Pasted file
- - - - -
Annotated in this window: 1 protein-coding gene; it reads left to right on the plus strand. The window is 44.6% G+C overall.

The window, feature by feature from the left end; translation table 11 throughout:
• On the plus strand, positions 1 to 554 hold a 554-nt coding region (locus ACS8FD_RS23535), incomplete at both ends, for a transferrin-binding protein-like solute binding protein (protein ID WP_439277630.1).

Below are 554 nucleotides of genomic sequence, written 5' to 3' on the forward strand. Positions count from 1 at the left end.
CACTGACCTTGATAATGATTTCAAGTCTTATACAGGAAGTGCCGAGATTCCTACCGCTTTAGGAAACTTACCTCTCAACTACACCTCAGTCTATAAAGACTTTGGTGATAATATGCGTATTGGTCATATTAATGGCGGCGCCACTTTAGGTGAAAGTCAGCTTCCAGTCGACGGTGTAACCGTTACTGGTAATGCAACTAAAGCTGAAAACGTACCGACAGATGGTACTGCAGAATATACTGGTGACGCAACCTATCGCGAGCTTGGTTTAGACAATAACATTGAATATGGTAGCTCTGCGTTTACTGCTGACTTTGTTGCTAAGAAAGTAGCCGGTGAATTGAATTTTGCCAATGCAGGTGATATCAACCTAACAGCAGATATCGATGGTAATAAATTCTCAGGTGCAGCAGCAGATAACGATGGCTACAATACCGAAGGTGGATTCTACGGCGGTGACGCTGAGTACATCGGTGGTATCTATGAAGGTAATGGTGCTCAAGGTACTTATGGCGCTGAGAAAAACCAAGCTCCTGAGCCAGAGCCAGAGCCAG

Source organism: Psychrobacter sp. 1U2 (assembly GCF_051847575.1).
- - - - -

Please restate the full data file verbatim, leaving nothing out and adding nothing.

Annotated in this window: 1 protein-coding gene; it reads left to right on the plus strand. The window is 44.6% G+C overall.

The window, feature by feature from the left end; translation table 11 throughout:
• On the plus strand, positions 1 to 554 hold a 554-nt coding region (locus ACS8FD_RS23535), incomplete at both ends, for a transferrin-binding protein-like solute binding protein (protein ID WP_439277630.1).

Below are 554 nucleotides of genomic sequence, written 5' to 3' on the forward strand. Positions count from 1 at the left end.
CACTGACCTTGATAATGATTTCAAGTCTTATACAGGAAGTGCCGAGATTCCTACCGCTTTAGGAAACTTACCTCTCAACTACACCTCAGTCTATAAAGACTTTGGTGATAATATGCGTATTGGTCATATTAATGGCGGCGCCACTTTAGGTGAAAGTCAGCTTCCAGTCGACGGTGTAACCGTTACTGGTAATGCAACTAAAGCTGAAAACGTACCGACAGATGGTACTGCAGAATATACTGGTGACGCAACCTATCGCGAGCTTGGTTTAGACAATAACATTGAATATGGTAGCTCTGCGTTTACTGCTGACTTTGTTGCTAAGAAAGTAGCCGGTGAATTGAATTTTGCCAATGCAGGTGATATCAACCTAACAGCAGATATCGATGGTAATAAATTCTCAGGTGCAGCAGCAGATAACGATGGCTACAATACCGAAGGTGGATTCTACGGCGGTGACGCTGAGTACATCGGTGGTATCTATGAAGGTAATGGTGCTCAAGGTACTTATGGCGCTGAGAAAAACCAAGCTCCTGAGCCAGAGCCAGAGCCAG

Source organism: Psychrobacter sp. 1U2 (assembly GCF_051847575.1).